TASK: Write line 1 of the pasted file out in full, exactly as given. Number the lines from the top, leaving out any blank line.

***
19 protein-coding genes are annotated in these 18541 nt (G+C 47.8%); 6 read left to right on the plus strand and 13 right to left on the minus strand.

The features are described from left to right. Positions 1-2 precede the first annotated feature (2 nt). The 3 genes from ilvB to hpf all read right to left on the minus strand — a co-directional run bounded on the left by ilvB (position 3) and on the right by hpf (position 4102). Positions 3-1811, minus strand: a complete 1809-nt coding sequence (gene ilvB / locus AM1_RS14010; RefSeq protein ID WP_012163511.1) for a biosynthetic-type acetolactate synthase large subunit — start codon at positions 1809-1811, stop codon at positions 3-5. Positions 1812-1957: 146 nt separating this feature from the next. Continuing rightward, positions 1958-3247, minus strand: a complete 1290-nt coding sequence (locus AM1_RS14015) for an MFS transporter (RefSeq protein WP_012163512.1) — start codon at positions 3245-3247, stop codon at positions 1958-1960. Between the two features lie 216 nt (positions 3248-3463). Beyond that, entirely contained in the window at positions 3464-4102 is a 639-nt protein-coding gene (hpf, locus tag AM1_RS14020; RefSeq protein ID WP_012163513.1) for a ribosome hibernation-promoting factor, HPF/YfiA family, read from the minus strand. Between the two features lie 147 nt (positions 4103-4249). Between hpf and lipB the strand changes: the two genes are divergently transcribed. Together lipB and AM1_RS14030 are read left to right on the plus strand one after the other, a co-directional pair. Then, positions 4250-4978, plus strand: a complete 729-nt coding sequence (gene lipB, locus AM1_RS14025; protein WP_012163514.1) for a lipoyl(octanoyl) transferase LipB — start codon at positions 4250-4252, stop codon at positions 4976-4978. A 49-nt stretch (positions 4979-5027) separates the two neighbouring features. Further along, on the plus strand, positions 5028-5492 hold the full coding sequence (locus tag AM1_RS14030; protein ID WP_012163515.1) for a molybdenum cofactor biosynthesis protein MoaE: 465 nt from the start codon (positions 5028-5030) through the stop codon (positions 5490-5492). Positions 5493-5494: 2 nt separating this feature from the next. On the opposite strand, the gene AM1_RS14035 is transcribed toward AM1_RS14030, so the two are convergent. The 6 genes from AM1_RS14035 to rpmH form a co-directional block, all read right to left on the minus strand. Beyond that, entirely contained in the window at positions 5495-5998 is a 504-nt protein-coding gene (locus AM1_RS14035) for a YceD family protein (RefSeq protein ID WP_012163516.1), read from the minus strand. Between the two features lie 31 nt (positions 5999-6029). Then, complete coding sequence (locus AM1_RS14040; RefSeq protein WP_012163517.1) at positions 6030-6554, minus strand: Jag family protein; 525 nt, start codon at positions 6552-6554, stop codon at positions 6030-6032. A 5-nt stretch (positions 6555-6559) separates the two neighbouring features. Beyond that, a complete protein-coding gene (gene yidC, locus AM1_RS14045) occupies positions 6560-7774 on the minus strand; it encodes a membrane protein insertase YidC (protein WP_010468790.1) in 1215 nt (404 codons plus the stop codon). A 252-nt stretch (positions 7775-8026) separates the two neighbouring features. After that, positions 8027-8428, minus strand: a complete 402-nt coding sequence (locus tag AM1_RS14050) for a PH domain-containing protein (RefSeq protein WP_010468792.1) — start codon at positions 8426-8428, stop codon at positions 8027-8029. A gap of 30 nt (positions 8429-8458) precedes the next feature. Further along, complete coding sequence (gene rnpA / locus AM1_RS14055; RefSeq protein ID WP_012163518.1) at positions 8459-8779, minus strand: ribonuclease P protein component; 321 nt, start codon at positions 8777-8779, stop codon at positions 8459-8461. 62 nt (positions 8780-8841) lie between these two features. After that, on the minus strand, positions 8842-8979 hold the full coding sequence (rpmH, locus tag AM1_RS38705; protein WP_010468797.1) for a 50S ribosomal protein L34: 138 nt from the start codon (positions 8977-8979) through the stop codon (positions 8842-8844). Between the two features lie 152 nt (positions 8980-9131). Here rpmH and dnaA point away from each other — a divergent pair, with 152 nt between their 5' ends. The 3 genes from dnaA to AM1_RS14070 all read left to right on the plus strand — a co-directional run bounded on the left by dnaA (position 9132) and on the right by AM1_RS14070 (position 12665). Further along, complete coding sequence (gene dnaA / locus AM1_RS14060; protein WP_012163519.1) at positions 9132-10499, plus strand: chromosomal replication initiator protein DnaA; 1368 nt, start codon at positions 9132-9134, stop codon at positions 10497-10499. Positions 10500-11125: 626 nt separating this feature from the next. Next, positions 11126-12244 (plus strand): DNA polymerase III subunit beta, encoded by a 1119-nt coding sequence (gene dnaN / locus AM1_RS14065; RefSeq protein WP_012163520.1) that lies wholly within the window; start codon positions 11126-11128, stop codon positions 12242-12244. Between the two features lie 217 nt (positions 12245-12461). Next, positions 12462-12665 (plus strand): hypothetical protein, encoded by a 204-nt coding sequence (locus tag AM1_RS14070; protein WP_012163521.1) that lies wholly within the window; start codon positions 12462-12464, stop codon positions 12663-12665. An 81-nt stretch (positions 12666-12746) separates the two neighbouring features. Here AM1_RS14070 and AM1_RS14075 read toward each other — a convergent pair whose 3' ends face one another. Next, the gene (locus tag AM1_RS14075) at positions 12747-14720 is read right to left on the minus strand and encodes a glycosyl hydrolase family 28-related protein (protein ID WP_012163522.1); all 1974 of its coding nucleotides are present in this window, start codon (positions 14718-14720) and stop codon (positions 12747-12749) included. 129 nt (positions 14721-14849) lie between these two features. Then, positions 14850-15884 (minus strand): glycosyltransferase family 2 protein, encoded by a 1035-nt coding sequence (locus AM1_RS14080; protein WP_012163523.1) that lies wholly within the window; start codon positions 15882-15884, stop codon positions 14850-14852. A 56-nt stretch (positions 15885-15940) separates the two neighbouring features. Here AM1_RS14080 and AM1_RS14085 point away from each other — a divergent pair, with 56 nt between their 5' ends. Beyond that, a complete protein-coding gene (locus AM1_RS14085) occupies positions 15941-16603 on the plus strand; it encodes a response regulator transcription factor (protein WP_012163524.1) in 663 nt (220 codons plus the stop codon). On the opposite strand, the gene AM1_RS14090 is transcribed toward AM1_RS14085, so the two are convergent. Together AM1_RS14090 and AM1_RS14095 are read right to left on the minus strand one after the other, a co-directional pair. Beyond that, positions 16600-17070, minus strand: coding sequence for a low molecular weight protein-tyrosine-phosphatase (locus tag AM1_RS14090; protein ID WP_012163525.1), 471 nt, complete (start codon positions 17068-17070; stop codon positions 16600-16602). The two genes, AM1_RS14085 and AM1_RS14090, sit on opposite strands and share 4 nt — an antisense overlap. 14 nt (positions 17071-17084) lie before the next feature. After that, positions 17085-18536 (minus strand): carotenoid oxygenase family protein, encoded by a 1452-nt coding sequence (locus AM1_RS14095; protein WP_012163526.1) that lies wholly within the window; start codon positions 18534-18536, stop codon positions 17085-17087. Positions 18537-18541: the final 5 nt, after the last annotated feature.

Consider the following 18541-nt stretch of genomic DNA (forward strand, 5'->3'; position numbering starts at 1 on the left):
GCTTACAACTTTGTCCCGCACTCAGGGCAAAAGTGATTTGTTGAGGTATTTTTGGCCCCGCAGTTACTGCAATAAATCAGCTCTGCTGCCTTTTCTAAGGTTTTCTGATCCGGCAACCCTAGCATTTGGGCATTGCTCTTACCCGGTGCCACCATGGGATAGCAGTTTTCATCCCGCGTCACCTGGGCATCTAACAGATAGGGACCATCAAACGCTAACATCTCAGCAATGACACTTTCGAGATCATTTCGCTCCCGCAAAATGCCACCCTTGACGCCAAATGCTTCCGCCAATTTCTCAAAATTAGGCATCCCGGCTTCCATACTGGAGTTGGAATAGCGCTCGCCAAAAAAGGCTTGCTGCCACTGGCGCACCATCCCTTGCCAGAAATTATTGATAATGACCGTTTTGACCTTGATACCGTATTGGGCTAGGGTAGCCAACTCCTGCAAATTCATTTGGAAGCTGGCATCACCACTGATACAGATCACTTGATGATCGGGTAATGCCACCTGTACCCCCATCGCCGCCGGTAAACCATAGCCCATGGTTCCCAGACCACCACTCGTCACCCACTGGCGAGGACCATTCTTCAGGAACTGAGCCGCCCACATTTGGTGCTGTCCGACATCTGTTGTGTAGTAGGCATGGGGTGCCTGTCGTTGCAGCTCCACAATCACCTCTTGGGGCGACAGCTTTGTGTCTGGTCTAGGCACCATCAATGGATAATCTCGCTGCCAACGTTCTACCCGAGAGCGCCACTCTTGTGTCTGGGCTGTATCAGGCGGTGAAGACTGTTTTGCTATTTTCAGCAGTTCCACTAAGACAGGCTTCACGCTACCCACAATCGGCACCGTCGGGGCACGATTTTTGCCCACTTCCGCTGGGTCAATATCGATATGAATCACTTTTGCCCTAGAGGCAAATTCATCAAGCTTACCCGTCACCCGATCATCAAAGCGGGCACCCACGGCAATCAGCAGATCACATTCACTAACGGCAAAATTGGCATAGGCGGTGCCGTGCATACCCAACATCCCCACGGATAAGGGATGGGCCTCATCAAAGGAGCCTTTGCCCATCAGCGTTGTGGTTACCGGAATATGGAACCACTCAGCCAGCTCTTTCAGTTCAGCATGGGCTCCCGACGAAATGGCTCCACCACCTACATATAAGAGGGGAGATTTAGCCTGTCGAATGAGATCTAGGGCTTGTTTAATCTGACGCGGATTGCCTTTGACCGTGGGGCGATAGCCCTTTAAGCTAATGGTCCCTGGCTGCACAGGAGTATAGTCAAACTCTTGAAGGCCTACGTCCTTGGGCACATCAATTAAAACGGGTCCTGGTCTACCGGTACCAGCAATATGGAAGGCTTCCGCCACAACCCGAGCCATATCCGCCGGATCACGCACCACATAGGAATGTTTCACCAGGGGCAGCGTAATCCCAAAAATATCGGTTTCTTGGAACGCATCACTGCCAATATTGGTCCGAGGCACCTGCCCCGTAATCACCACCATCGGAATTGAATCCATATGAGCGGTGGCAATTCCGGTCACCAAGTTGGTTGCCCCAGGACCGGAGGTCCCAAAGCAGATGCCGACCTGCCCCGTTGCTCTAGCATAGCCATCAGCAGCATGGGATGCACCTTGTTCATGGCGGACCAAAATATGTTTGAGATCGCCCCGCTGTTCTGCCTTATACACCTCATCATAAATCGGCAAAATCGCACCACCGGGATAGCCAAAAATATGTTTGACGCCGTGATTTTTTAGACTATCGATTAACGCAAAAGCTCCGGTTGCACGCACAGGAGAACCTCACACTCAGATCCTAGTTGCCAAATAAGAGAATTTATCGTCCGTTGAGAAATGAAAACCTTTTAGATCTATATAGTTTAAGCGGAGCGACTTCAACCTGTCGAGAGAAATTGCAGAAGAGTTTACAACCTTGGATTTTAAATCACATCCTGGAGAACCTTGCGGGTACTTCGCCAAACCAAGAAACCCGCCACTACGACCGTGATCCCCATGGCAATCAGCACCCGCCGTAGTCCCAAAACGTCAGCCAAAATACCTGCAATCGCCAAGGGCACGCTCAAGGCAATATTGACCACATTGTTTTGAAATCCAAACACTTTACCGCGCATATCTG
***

19 protein-coding genes are annotated in these 18541 nt (G+C 47.8%); 6 read left to right on the plus strand and 13 right to left on the minus strand.